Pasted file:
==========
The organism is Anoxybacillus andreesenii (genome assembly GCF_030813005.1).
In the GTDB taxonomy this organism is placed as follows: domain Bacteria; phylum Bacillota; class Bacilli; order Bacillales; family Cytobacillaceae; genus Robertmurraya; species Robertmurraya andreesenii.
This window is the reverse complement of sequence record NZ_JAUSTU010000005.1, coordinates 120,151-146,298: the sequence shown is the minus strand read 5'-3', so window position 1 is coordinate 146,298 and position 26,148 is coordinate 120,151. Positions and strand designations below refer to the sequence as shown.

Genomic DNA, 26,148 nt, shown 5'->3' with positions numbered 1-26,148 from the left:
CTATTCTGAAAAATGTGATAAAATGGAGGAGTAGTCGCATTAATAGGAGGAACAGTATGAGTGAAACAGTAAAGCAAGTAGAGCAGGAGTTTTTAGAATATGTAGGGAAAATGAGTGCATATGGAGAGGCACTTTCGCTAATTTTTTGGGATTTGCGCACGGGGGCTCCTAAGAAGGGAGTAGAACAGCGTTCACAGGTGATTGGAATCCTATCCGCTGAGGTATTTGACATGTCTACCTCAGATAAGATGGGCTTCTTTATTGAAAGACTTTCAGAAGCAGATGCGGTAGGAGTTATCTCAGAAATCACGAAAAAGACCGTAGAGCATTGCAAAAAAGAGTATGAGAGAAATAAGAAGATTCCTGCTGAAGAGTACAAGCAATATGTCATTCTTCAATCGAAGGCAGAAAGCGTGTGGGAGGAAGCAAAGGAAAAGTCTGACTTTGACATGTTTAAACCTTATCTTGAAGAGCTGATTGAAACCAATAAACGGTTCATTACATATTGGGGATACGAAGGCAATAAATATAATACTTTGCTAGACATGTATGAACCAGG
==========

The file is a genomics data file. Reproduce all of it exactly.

The organism is Anoxybacillus andreesenii (genome assembly GCF_030813005.1).
In the GTDB taxonomy this organism is placed as follows: domain Bacteria; phylum Bacillota; class Bacilli; order Bacillales; family Cytobacillaceae; genus Robertmurraya; species Robertmurraya andreesenii.
This window is the reverse complement of sequence record NZ_JAUSTU010000005.1, coordinates 120,151-146,298: the sequence shown is the minus strand read 5'-3', so window position 1 is coordinate 146,298 and position 26,148 is coordinate 120,151. Positions and strand designations below refer to the sequence as shown.

Genomic DNA, 26,148 nt, shown 5'->3' with positions numbered 1-26,148 from the left:
CTATTCTGAAAAATGTGATAAAATGGAGGAGTAGTCGCATTAATAGGAGGAACAGTATGAGTGAAACAGTAAAGCAAGTAGAGCAGGAGTTTTTAGAATATGTAGGGAAAATGAGTGCATATGGAGAGGCACTTTCGCTAATTTTTTGGGATTTGCGCACGGGGGCTCCTAAGAAGGGAGTAGAACAGCGTTCACAGGTGATTGGAATCCTATCCGCTGAGGTATTTGACATGTCTACCTCAGATAAGATGGGCTTCTTTATTGAAAGACTTTCAGAAGCAGATGCGGTAGGAGTTATCTCAGAAATCACGAAAAAGACCGTAGAGCATTGCAAAAAAGAGTATGAGAGAAATAAGAAGATTCCTGCTGAAGAGTACAAGCAATATGTCATTCTTCAATCGAAGGCAGAAAGCGTGTGGGAGGAAGCAAAGGAAAAGTCTGACTTTGACATGTTTAAACCTTATCTTGAAGAGCTGATTGAAACCAATAAACGGTTCATTACATATTGGGGATACGAAGGCAATAAATATAATACTTTGCTAGACATGTATGAACCAGG